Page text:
Slice notation to get the last nine elements from a list (or any other sequence that supports it, like a string) would look like this:

my_list[-9:]

When I see this, I read the part in the brackets as "9th from the end, to the end." (Actually, I abbreviate it mentally as "-9, on")

Explanation:

The full notation is

my_list[-9:None:None]

and to substitute the defaults (actually when step is negative, stop"s default is -len(my_list) - 1, so None for stop really just means it goes to whichever end step takes it to):

my_list[-9:len(my_list):1]

The colon, :, is what tells Python you"re giving it a slice and not a regular index. That"s why the idiomatic way of making a shallow copy of lists in Python 2 is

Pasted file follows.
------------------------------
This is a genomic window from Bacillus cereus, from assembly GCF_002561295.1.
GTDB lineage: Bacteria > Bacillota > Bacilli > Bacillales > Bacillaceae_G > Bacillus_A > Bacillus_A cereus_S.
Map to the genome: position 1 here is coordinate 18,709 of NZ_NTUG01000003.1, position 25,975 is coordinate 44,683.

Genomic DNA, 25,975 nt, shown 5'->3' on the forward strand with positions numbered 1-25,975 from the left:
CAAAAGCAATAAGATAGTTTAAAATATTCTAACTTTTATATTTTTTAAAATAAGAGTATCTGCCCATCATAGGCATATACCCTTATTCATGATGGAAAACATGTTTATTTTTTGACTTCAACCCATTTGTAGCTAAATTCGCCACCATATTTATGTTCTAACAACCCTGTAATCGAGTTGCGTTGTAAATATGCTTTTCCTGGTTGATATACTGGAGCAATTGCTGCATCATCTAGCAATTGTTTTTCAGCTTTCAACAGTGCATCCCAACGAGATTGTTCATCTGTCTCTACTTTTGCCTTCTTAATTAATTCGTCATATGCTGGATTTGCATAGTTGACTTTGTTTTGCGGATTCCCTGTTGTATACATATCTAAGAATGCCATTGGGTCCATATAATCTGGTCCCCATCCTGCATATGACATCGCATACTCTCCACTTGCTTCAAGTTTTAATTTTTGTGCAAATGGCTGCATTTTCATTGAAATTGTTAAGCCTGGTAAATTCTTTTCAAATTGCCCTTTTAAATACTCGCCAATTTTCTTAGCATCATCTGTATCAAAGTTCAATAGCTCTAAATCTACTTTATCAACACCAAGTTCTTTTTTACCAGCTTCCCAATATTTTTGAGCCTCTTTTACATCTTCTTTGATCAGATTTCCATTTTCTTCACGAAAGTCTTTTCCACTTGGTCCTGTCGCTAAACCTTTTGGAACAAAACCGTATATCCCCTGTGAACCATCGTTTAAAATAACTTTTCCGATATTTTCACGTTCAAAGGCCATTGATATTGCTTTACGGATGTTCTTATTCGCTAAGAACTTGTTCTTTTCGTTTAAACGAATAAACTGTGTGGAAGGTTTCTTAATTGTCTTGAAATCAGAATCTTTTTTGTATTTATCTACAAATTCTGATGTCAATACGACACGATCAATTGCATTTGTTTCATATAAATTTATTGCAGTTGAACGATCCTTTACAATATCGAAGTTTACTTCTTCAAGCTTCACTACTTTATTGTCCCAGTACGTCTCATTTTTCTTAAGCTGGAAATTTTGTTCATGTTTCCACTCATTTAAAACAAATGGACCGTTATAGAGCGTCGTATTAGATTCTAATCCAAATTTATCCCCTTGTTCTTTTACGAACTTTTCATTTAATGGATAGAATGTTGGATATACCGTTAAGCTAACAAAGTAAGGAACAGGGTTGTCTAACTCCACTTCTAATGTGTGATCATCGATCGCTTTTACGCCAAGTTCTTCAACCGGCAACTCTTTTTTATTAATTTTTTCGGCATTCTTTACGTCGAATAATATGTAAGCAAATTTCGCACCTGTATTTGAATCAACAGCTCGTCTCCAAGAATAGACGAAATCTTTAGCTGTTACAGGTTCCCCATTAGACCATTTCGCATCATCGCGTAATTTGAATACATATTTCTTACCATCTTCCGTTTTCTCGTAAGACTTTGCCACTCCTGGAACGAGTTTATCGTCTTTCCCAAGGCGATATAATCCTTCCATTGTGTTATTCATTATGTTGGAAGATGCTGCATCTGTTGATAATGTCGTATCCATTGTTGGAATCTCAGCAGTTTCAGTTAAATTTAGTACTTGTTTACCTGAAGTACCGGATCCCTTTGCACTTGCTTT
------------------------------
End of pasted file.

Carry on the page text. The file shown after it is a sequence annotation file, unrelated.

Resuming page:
list_copy = sequence[:]

And clearing them is with:

del my_list[:]

(Python 3 gets a list.copy and list.clear method.)

When step is negative, the defaults for start and stop change

By default, when the step argument is empty (or None), it is assigned to +1.

But you can pass in a negative integer, and the list (or most other standard slicables) will be sliced from the end to the beginning.

Thus a negative slice will change the defaults for start and stop!

Confirming this in the source

I like to encourage users to read the source as well as the documentation. The source code for slice objects and this logic is found here. First we determine if step is negative:

 step_is_negative = step_sign < 0;